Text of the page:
This picture, provided by Columbia University, shows how an apartment building for the wealthy in Brazil overlooks a favela. Apparently, the apartment building is called Paradise City (Paraisópolis). What it shows is that there is no clearcut division between “poor” and “rich” countries and that within one country poor and wealthy people can live literally side by side. What it does not tell us is how happy, healthy and educated these people are.
Is this a good thing or a bad thing? Can poor and rich be defined by income and wealth alone or do other variables matter more? How does all this relate to happiness? And who is responsible for making sure the world ‘works’ and allows all of its citizens to live well? Is social development at odds with business? Can politicians make us happy?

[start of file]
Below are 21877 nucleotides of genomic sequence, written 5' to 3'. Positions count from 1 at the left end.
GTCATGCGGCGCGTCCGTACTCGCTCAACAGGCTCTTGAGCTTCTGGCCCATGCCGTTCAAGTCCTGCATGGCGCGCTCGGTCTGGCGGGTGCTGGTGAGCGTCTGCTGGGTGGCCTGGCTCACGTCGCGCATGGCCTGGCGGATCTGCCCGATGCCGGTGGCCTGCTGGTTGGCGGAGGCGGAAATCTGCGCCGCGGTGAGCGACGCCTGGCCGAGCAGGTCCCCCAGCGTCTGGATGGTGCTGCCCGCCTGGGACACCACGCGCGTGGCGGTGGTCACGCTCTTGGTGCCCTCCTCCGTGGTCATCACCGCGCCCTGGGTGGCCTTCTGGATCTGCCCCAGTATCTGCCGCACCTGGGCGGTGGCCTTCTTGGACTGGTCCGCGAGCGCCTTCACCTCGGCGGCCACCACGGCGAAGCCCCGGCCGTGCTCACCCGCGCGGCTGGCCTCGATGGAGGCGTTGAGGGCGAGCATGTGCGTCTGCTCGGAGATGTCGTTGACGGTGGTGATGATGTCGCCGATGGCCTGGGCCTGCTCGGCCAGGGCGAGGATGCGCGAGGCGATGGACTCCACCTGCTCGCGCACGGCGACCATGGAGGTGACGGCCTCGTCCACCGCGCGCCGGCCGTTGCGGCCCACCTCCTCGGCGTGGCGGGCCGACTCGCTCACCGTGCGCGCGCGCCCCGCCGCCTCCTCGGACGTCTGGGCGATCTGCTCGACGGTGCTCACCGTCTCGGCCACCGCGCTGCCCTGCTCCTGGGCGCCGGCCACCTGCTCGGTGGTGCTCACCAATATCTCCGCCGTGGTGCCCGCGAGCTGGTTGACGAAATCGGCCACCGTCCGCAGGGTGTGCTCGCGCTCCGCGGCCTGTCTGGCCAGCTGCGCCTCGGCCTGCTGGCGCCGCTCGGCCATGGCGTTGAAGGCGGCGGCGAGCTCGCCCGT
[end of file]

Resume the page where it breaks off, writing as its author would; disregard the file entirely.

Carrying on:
As I mention in my Vision Statement I believe that we are all responsible for developing the world into the right direction, economically, socially and environmentally. This requires all of us to feel responsible: individuals must take care of their neighbours and communities; businesses must analyse and optimise their social and environmental impact; and politicians must put their constituencies’ welfare above political and personal gain.
This Blog will discuss a variety of sustainability and development themes I come across in my professional and personal life, be it when working with women in rural areas of Africa on demanding better healthcare from the authorities; when teaching students from around the globe on sustainable business and management for the future; when writing a report about politics and happiness; when helping start-ups work out their social impact; or when discussing my own work-life balance with family and friends.
I hope you enjoy this blog - please do comment and share widely! Thank you :)